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Beet juice is making a name for itself within the sports-nutrition category. And now, with the results from a new study published in Circulation: Heart Failure, beet juice may also be good for muscle dysfunction in patients with heart failure.
October 1, 2015
Beet juice is making a name for itself within the sports-nutrition category. And now, with the results from a new study published in Circulation: Heart Failure, beet juice may also be good for muscle dysfunction—i.e., muscle strength, velocity and power—for patients who have suffered from heart failure. What researchers have figured out is the muscle dysfunction may be partially due to decreased nitric oxide (NO) bioavailability. So in the current studies, they examined whether ingestion of inorganic nitrate (NO3-) would increase NO production and improve muscle function in patients with heart failure due to systolic dysfunction using a double blind, placebo-controlled, randomized crossover design (July 15, 2015).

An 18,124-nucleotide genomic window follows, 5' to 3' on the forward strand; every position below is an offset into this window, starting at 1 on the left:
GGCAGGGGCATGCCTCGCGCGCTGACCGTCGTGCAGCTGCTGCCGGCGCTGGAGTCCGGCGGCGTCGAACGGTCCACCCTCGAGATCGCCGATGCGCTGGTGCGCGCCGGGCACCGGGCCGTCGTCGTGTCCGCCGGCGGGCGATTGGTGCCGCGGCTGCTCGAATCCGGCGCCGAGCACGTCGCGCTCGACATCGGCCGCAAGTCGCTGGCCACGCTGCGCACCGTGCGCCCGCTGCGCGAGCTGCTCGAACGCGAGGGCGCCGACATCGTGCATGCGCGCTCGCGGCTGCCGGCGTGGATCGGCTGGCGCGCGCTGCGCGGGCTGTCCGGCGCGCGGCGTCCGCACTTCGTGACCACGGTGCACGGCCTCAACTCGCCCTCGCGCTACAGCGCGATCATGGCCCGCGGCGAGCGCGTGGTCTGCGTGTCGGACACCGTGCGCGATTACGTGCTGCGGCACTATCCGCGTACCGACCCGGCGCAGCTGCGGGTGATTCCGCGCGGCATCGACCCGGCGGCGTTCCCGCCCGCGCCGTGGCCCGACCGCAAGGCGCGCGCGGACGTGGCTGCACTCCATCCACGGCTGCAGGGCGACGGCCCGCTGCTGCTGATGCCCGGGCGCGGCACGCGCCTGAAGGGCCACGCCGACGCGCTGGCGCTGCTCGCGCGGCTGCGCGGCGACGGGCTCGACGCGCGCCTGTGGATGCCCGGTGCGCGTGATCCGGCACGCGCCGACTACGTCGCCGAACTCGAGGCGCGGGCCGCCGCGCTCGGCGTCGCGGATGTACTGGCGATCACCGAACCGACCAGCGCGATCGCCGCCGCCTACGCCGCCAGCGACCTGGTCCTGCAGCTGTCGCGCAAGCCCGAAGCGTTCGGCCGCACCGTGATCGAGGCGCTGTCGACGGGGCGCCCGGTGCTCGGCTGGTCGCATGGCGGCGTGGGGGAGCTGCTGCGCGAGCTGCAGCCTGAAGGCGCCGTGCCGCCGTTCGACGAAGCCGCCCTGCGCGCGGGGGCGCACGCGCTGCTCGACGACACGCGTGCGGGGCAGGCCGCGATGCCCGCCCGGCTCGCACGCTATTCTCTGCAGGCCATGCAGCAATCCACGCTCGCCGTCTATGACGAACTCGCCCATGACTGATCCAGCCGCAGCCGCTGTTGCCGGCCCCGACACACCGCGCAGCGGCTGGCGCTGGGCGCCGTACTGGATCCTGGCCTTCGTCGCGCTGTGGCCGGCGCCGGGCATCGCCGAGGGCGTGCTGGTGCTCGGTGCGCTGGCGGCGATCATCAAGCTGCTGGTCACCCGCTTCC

After fasting overnight, subjects drank beetroot juice containing or devoid of 11.2 mmol NO3-. Two hours later, dietary NO3- increased breath NO by 35 to 50 percent via 9-percent and 11-percent increases in peak knee extensor power at the two highest movement velocities tested. Maximal power was therefore greater after dietary NO3- intake. Calculated maximal velocity of knee extension was also higher following NO3- ingestion. Blood pressure was unchanged, and no adverse clinical events occurred.
The results of this pilot study show that acute dietary NO3- intake enhanced NO bioavailability and muscle power in patients with systolic heart failure. “Larger-scale studies should be conducted to determine whether the latter translates into an improved quality of life in this population," the researchers noted.
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